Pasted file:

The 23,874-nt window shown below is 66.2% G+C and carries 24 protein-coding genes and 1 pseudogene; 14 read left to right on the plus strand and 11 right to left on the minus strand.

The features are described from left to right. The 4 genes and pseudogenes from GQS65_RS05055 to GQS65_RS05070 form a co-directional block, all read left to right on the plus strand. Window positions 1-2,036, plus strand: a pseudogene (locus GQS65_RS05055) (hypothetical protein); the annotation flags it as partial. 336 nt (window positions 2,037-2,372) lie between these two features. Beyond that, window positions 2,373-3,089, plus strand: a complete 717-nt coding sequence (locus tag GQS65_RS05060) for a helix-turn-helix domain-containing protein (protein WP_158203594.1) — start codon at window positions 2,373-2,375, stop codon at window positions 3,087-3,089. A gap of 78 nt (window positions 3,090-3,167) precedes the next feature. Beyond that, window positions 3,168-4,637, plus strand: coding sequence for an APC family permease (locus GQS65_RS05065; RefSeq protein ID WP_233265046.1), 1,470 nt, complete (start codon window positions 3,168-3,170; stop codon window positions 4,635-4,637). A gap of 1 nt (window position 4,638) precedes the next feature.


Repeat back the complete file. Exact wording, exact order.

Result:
The 23,874-nt window shown below is 66.2% G+C and carries 24 protein-coding genes and 1 pseudogene; 14 read left to right on the plus strand and 11 right to left on the minus strand.

The features are described from left to right. The 4 genes and pseudogenes from GQS65_RS05055 to GQS65_RS05070 form a co-directional block, all read left to right on the plus strand. Window positions 1-2,036, plus strand: a pseudogene (locus GQS65_RS05055) (hypothetical protein); the annotation flags it as partial. 336 nt (window positions 2,037-2,372) lie between these two features. Beyond that, window positions 2,373-3,089, plus strand: a complete 717-nt coding sequence (locus tag GQS65_RS05060) for a helix-turn-helix domain-containing protein (protein WP_158203594.1) — start codon at window positions 2,373-2,375, stop codon at window positions 3,087-3,089. A gap of 78 nt (window positions 3,090-3,167) precedes the next feature. Beyond that, window positions 3,168-4,637, plus strand: coding sequence for an APC family permease (locus GQS65_RS05065; RefSeq protein ID WP_233265046.1), 1,470 nt, complete (start codon window positions 3,168-3,170; stop codon window positions 4,635-4,637). A gap of 1 nt (window position 4,638) precedes the next feature.